ST. AUGUSTINE’S EPISCOPAL CHURCH
THE REVEREND BARRY GRIFFIN
Preacher: Alleluia. Christ is risen.
People: The Lord is risen indeed. Alleluia.
Are there cat people among us today? Some years ago I had a cat named Scootch. Or maybe Scootch had me. With a cat it’s hard to tell exactly who’s in charge.
You know what they say. Dogs have masters. Cats have staff. All that aside, Scootch was my buddy. He was a great cat, and I miss him even today.
Anyway, I once had a dream about Scootch. He was missing and I was frantic. I searched all over the neighborhood. No luck. Then I saw a cat that looked a lot like Scootch, and I chased after it. But as I got closer I realized it wasn’t Scootch. This happened two or three times with two or three different cats.
Finally I noticed a veterinarian’s office, and I wondered if Scootch might be inside. When I opened the door, I saw a cat on a grooming table. The cat wore a collar. The collar was attached to a chain. The chain was attached to the grooming table. This cat looked just like my Scootch. I was greatly relieved and very happy.
“Scootch,” I cried out, “is that you?”
The cat on the table turned and looked at me, and with more than a little disdain he dryly stated, “Yes. It’s Scootch. Now, get me outta here!”
I miss that little guy.
“Scootch, is that you?” reminds me of the disciples in today’s gospel. Luke tells us they were gathered. That a good thing. They were telling how they had seen Jesus risen from the dead. That’s a very good thing. Then Jesus himself appeared among them. “Peace be with you,” he said. (We’ve heard that before. Remember last Sunday?)
Once again, the disciples were afraid. They thought they were seeing a ghost.
Jesus, is that you? Is that really you? they wondered.
So Jesus set about to convince them. “Look at my hands and my feet.” (He still bore signs of his crucifixion.) “Touch me and see.” (You can’t feel a ghost, right?)
The disciples were happy, but still disbelieving and wondering about all this.
Jesus, is that really you?
Finally, Jesus asked: “What have you got to eat around here?” They gave him some broiled fish, and he ate it in front of them. (By the way, we know the disciples were from the northern regions because their fish was broiled. If they were from the south it would have been fried.)
Jesus, is that really and truly you? Or are you just a ghost after all?
Then there’s a shift in the narrative. Jesus turns to the scriptures.
Question: When’s the last time you turned to the scriptures?
He said: “These are my words that I spoke to you while I was still with you, that everything written about me in the law of Moses, the prophets, and the psalms must be fulfilled.”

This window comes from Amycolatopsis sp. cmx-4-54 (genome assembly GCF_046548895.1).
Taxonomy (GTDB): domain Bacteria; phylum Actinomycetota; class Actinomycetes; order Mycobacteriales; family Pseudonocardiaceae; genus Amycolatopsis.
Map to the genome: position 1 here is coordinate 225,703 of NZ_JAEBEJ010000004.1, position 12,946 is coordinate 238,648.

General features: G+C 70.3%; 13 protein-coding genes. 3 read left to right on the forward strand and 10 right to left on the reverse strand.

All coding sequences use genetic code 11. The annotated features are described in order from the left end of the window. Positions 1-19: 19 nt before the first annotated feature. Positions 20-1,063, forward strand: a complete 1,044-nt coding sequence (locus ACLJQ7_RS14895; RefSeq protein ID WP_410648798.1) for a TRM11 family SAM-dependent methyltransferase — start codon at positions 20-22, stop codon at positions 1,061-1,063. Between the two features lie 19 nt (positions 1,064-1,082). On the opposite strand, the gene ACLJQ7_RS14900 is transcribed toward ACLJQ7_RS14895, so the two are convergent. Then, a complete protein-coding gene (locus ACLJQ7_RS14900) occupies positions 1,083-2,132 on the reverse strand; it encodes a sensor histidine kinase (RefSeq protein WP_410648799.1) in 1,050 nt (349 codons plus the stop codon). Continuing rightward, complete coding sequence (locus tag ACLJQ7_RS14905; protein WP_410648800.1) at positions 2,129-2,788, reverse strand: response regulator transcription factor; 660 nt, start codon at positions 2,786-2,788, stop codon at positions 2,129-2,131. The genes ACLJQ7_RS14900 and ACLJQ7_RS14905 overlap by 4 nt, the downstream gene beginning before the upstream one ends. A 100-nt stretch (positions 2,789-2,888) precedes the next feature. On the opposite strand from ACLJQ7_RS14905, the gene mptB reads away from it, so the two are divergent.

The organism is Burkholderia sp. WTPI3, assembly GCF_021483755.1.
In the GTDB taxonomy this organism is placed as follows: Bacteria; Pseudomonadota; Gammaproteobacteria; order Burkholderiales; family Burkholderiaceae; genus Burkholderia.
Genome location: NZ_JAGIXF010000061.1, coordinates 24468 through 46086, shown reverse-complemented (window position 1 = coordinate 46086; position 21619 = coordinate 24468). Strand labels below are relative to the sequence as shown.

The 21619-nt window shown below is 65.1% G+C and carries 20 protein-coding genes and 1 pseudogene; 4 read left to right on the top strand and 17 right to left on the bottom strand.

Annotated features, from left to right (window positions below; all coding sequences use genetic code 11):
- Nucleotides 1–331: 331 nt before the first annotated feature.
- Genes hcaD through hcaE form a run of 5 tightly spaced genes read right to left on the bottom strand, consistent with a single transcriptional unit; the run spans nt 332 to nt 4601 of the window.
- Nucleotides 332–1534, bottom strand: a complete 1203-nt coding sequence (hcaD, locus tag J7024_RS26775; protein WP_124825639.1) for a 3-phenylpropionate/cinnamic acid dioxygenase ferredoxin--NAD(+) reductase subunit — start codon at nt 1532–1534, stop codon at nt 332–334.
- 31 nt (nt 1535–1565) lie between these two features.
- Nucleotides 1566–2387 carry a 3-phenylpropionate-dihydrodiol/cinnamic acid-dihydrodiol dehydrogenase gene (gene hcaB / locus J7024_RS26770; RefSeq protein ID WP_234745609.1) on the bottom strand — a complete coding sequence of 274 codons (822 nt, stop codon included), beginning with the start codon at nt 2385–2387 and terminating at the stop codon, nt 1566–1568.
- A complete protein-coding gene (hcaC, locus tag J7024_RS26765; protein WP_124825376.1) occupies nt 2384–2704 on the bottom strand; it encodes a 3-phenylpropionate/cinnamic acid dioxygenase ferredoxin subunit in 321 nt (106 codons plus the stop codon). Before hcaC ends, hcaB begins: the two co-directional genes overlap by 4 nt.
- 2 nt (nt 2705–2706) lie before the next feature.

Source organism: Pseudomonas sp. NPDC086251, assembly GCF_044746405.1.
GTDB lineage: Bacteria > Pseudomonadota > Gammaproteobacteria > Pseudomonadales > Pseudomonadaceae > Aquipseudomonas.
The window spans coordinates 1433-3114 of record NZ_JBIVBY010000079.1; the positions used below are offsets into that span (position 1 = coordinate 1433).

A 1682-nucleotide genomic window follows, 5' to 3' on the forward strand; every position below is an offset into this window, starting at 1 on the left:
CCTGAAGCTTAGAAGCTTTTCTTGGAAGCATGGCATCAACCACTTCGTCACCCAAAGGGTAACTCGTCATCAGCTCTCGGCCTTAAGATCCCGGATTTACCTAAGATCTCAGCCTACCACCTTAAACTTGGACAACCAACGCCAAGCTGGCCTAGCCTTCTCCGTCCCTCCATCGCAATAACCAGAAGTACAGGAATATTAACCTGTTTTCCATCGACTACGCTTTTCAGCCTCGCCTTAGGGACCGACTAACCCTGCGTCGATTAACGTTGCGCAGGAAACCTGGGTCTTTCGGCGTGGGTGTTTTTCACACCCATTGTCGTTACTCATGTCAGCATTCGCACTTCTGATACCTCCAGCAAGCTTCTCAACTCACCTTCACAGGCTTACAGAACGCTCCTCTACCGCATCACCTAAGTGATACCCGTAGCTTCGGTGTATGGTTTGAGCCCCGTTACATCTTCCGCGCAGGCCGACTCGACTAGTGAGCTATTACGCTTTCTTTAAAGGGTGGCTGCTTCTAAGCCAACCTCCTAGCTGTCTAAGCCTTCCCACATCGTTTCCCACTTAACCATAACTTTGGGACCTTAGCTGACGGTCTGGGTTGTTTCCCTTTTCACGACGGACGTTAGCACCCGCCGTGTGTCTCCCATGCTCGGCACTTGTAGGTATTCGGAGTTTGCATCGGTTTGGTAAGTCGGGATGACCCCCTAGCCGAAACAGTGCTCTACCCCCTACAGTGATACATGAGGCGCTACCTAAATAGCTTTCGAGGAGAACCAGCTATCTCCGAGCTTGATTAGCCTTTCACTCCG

And as far as I’m concerned, here’s the clincher: “Then Jesus opened their minds to understand the scriptures.”
He opened their minds to understand the scriptures. That’s when they finally got it. That’s how they finally recognized Jesus, when he turned to the scriptures.
And here’s how that works today. When we turn to the scriptures, the Spirit of God opens our minds and we recognize Jesus among us. Like Jesus said, when two or three are gathered together in my name, I am with them.
But what does it mean to be gathered in Jesus’ name? It means several things. It means to be focused, to be intentional, and to have an open mind: a mind open to the Spirit of God
It means to be present, both physically and mentally; to live not in the past or in the future, but in the present moment; and perhaps most importantly, it means to be at peace.
When we gather in Jesus’ name we don’t multitask. When scriptures are read we demonstrate respect for them by listening. We don’t reach for the hymnal and search for the next hymn. We don’t pull out our checkbook and write a check for the offering plate, not while the scriptures are read. We don’t look around to see who’s there that Sunday, who’s missing, or what people are wearing. Not while the scriptures are read. Because if we do these things, we unknowingly dishonor God’s holy word.
When we gather, we gather in Jesus’ name. Some days it’s not easy, but we do our best to focus, to be intentional, to live in the present moment, and to be at peace. When we do these things, something wondrous happens. The Spirit of God opens our minds to understand the scriptures, and like the disciples long ago, we recognize Jesus among us.
Jesus, that is you after all.
Alleluia. Christ is risen.
The Lord is risen indeed. Alleluia.
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